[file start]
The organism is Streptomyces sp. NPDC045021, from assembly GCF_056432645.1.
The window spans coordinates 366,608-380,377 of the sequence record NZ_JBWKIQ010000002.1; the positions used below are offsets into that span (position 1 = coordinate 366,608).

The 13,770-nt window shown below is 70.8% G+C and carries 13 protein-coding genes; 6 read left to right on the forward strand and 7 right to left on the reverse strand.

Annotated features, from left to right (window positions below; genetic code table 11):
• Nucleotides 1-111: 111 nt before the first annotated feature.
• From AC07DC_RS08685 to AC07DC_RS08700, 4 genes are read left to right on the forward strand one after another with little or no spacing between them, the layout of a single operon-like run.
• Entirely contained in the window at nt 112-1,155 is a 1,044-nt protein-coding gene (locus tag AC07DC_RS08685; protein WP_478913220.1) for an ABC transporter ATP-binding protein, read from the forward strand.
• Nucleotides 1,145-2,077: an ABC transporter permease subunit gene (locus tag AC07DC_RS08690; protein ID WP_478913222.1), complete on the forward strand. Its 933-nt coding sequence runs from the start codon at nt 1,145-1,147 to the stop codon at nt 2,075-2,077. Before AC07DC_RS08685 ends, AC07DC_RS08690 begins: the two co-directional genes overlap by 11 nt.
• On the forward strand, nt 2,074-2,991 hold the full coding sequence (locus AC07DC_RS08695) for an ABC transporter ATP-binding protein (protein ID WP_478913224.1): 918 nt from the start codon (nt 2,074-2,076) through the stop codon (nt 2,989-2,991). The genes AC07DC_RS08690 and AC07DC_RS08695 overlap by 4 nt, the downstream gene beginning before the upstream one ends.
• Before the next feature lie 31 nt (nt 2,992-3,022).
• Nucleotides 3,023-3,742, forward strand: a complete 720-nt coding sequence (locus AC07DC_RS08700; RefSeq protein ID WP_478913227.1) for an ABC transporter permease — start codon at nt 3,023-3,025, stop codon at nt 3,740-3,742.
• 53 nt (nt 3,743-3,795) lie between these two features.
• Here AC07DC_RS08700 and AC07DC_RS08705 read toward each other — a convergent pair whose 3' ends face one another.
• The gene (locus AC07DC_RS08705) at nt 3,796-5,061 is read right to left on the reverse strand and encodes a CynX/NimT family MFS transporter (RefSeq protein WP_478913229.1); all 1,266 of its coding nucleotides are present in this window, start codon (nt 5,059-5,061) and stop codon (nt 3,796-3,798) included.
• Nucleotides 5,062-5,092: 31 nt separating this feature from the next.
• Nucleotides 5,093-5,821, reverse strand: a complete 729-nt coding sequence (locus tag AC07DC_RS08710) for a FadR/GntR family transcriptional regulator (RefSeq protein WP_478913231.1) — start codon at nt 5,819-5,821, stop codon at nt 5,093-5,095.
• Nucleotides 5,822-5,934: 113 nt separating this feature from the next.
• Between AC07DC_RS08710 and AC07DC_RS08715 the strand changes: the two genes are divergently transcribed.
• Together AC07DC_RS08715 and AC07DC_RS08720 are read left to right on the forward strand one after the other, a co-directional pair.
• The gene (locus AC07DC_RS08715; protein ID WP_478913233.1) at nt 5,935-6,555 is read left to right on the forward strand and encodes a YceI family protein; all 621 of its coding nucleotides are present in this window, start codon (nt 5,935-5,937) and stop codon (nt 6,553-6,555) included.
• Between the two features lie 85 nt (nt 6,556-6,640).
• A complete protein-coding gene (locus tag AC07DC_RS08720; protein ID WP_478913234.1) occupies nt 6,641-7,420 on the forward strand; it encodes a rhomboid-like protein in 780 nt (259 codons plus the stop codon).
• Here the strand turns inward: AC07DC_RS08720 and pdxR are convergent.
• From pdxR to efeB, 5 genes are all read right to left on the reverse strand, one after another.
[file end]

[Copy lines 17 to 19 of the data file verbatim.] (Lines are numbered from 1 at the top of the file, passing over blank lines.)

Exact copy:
• Nucleotides 5,822-5,934: 113 nt separating this feature from the next.
• Between AC07DC_RS08710 and AC07DC_RS08715 the strand changes: the two genes are divergently transcribed.
• Together AC07DC_RS08715 and AC07DC_RS08720 are read left to right on the forward strand one after the other, a co-directional pair.